I asked him how he felt about all this.

Alan was so business-like and serious in his response to my question.  He said matter-of-factly, “We are always ready to go to war and defend this country, to keep Americans safe and defend our freedom. Always ready.”

“You’re not worried? This will affect you directly. You aren’t afraid?”

“No. This is what we train for. I can’t wait to go.”

Maybe that was the day I started to like him, though I didn’t know it at the time. At the very least, it was the day I began to deeply respect him.

Tuesday, September 11, 2001

a Crimson White clipping I saved from those days after 9/11

***************

How September 11 would affect us

The already married military spouses knew they would soon be called upon to make humongous sacrifices.

As we watched all the sacrifices that the firemen, policemen, and rescue workers were making on 9/11 and the time following, we held our breath with them. We cried for them.

How could I know that someday my children and I would make sacrifices too, and that so many families would give all?

When you are enduring hardships for your country, like sending your husband overseas for months on end, over and over again, you need a good reason for that. 9/11 is always the reason I remind myself of.

When Daddy misses a whole year of birthdays….that’s for 9/11.

When I ate my 1 year anniversary wedding cake alone…..9/11.

When Christmas feels lonely……..9/11.

When I had to shepherd my son through the confusing and scary seizures and testing for epilepsy without my husband there to share the burden…….9/11.

And I remember what Alan said in 2001. It held true for all of these years, though no one ever wants war. War is a horrible thing, but on that day the terrorists attacked us first. They left us no choice.

“We are always ready to go to war and defend this country, to keep Americans safe and defend our freedom. Always ready,” and I am proud to be the flip-flops back home, supporting the boots on the ground overseas.

Every Monday: a new installment of The Real Army Wives blog series on storiesofourboys.com

This is just the beginning of my series of The Real Army Wives, stories from the home front of the War on Terrorism. 

I hope you will join us next week, Monday, May 21, for the next installment, Marrying the Lieutenant.

*************

Were you already a military spouse or have a compelling 9/11 story to tell? I’d love to share it on Storiesofourboys.com. Please send your submission to april@storiesofourboys.com. Feel free to just send me your article or just your idea to see if it fits in with what I have planned. Thank you!

 

 

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I Actually Do Need a Tribe

This is the lovely Amy and Tegann. They were our friends in California, we were beyond excited to visit with them recently!

Right when you move is always at the exact moment that you’ve finally made close friends. In California, we were lucky enough to have a whole group of them.

A Good Tribe Makes Life Happier

My California neighborhood crew

It took a year, though. That first year I knew very few other people. It’s hard when you’re new!

I saw an article headline written by a mom with no tribe. I didn’t read it, so I’m not sure how she felt about that, but I am always happier when I DO have a tribe of friends.

No, actually, I’d go so far as to say I NEED a tribe of friends. It brings me happiness and encouragement. People need people. We do. Yes, I spend almost all of my time with my family, but we aren’t meant to be isolated families of people. I always carve out time to go hang with other ladies too.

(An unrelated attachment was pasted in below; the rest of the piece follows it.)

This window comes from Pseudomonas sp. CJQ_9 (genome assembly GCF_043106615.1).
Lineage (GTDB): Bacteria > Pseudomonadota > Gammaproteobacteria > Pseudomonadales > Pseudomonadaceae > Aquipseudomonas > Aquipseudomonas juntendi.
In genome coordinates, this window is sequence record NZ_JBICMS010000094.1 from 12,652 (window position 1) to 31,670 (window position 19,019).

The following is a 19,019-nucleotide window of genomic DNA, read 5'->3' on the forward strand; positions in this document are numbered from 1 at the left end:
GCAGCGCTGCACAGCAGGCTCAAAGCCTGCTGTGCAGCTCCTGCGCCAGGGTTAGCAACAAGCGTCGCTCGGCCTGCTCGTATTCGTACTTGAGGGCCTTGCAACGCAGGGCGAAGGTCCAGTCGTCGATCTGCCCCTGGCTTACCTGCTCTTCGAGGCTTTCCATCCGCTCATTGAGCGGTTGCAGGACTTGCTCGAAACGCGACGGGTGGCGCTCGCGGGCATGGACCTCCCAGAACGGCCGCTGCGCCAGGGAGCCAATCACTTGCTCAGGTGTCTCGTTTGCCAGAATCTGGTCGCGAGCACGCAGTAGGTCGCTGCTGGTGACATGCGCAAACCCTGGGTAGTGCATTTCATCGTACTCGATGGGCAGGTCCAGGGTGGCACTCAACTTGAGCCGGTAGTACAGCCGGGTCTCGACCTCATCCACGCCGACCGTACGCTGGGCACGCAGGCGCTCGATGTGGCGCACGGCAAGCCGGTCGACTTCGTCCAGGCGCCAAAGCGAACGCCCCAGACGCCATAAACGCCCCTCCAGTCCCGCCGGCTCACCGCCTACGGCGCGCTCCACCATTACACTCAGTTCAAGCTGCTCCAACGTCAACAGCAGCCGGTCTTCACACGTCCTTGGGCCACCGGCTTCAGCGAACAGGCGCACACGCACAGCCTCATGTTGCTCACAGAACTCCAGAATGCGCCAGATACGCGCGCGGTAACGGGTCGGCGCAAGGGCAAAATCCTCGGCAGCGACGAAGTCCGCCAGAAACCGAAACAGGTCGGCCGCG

When I’m hanging out with a group of gals, I laugh so hard my sides split. And I am known for my loud cackle.

Alan’s mom and her sisters hold us all in awe. Three sisters. It’s like the ultimate tribe. They text, they call, they travel together, and they support and tease each other through life.

Just today, I was at my friend Brooke’s house, thinking how much more I smile when I’m visiting with her or any of my friends or my mom, just a friend who accepts you for who you are.

It takes me over a year to develop a tribe of friends with each place, and I don’t have one here yet. My friend Brooke and I were just talking today about how lonely that is.

I need to get pro-active about that and put together a supper club…any takers??

A Good Tribe Makes Life Happier

My friend Amy, from my Virginia tribe (how I miss them!), came and visited us in California.

 

If I hadn’t missed so many MOPS meetings, I would be calling that my tribe already. I love MOPS and the ladies there, but sometimes I don’t make it because of JD or because I have work to do.

At this stage of life, we don’t have ‘time’ to pour into friendships

and that’s why we have to be extra understanding and forgiving of our friends. Everybody’s busy.

However, I think the mommy years are years when we need friends just as much as ever. I would say more than ever, but I actually can’t think of a single stage of life when we don’t desperately need a support group.

Some people find that group at church or at the playground. I seem to usually find them in my neighborhood, thought that isn’t the case here.

I’ve been blessed to belong to several AMAZING tribes of friends over the years. I just had a different group for each place that I lived. Eventually, I will have one here too. These things take time.

A year from now, I won’t be tribe-less anymore. By then, I’ll just be heart-broken to leave. How do I know? Well, I always have before, so I can be optimistic, and I’m hoping for the best and trying to remember to be friendly and speak to people. Ha! It’s hard for an introvert sometimes, but we need people too.

 

What about you? Do you have a group of pals that make you laugh ’til you cry? It’s not a tribe unless it’s both fun and supportive.

 

http://topmommyblogs.com

 

 

 

 

Military Marriage Retreat at the Cove

Military Marriage Retreat, the Cove, North Carolina